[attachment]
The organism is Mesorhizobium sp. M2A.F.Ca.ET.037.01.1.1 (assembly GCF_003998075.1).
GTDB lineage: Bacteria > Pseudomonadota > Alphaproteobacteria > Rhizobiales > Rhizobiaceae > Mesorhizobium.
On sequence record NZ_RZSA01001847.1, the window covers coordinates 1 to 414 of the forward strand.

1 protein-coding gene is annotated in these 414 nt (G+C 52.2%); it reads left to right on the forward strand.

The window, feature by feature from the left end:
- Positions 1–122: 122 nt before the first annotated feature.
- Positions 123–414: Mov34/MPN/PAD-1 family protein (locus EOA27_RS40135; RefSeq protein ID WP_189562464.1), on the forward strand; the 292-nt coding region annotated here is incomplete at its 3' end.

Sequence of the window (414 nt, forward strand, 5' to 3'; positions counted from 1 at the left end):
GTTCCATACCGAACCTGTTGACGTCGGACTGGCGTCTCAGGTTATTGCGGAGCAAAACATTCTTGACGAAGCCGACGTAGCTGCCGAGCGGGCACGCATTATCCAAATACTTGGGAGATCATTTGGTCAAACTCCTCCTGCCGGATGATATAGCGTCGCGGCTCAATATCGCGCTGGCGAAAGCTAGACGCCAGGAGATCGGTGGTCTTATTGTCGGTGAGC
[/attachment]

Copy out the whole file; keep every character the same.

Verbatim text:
The organism is Mesorhizobium sp. M2A.F.Ca.ET.037.01.1.1 (assembly GCF_003998075.1).
GTDB lineage: Bacteria > Pseudomonadota > Alphaproteobacteria > Rhizobiales > Rhizobiaceae > Mesorhizobium.
On sequence record NZ_RZSA01001847.1, the window covers coordinates 1 to 414 of the forward strand.

1 protein-coding gene is annotated in these 414 nt (G+C 52.2%); it reads left to right on the forward strand.

The window, feature by feature from the left end:
- Positions 1–122: 122 nt before the first annotated feature.
- Positions 123–414: Mov34/MPN/PAD-1 family protein (locus EOA27_RS40135; RefSeq protein ID WP_189562464.1), on the forward strand; the 292-nt coding region annotated here is incomplete at its 3' end.

Sequence of the window (414 nt, forward strand, 5' to 3'; positions counted from 1 at the left end):
GTTCCATACCGAACCTGTTGACGTCGGACTGGCGTCTCAGGTTATTGCGGAGCAAAACATTCTTGACGAAGCCGACGTAGCTGCCGAGCGGGCACGCATTATCCAAATACTTGGGAGATCATTTGGTCAAACTCCTCCTGCCGGATGATATAGCGTCGCGGCTCAATATCGCGCTGGCGAAAGCTAGACGCCAGGAGATCGGTGGTCTTATTGTCGGTGAGC